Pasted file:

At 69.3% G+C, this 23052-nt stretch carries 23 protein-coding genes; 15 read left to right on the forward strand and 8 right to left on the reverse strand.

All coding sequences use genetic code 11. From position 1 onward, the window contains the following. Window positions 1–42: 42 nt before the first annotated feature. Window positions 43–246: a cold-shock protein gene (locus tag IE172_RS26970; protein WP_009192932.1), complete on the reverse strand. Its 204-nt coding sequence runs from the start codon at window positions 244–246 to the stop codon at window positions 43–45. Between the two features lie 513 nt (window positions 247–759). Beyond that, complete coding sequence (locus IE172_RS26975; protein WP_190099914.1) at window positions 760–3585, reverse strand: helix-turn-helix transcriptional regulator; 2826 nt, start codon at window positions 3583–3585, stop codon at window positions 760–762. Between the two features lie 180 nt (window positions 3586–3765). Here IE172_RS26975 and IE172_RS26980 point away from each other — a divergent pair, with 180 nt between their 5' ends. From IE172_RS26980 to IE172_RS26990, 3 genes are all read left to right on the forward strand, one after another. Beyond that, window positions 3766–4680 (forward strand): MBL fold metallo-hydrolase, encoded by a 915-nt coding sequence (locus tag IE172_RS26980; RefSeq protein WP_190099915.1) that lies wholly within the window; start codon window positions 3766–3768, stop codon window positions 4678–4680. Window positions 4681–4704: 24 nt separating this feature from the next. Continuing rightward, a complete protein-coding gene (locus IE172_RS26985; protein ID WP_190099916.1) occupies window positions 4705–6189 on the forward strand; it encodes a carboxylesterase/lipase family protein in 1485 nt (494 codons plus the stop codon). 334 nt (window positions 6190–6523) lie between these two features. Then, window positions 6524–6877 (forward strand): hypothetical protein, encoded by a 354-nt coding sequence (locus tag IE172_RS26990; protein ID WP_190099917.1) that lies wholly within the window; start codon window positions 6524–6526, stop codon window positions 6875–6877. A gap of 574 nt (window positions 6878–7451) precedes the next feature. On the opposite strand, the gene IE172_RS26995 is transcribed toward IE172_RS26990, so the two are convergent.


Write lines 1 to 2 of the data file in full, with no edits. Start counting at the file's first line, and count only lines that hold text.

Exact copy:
At 69.3% G+C, this 23052-nt stretch carries 23 protein-coding genes; 15 read left to right on the forward strand and 8 right to left on the reverse strand.

All coding sequences use genetic code 11. From position 1 onward, the window contains the following. Window positions 1–42: 42 nt before the first annotated feature. Window positions 43–246: a cold-shock protein gene (locus tag IE172_RS26970; protein WP_009192932.1), complete on the reverse strand. Its 204-nt coding sequence runs from the start codon at window positions 244–246 to the stop codon at window positions 43–45. Between the two features lie 513 nt (window positions 247–759). Beyond that, complete coding sequence (locus IE172_RS26975; protein WP_190099914.1) at window positions 760–3585, reverse strand: helix-turn-helix transcriptional regulator; 2826 nt, start codon at window positions 3583–3585, stop codon at window positions 760–762. Between the two features lie 180 nt (window positions 3586–3765). Here IE172_RS26975 and IE172_RS26980 point away from each other — a divergent pair, with 180 nt between their 5' ends. From IE172_RS26980 to IE172_RS26990, 3 genes are all read left to right on the forward strand, one after another. Beyond that, window positions 3766–4680 (forward strand): MBL fold metallo-hydrolase, encoded by a 915-nt coding sequence (locus tag IE172_RS26980; RefSeq protein WP_190099915.1) that lies wholly within the window; start codon window positions 3766–3768, stop codon window positions 4678–4680. Window positions 4681–4704: 24 nt separating this feature from the next. Continuing rightward, a complete protein-coding gene (locus IE172_RS26985; protein ID WP_190099916.1) occupies window positions 4705–6189 on the forward strand; it encodes a carboxylesterase/lipase family protein in 1485 nt (494 codons plus the stop codon). 334 nt (window positions 6190–6523) lie between these two features. Then, window positions 6524–6877 (forward strand): hypothetical protein, encoded by a 354-nt coding sequence (locus tag IE172_RS26990; protein ID WP_190099917.1) that lies wholly within the window; start codon window positions 6524–6526, stop codon window positions 6875–6877. A gap of 574 nt (window positions 6878–7451) precedes the next feature. On the opposite strand, the gene IE172_RS26995 is transcribed toward IE172_RS26990, so the two are convergent.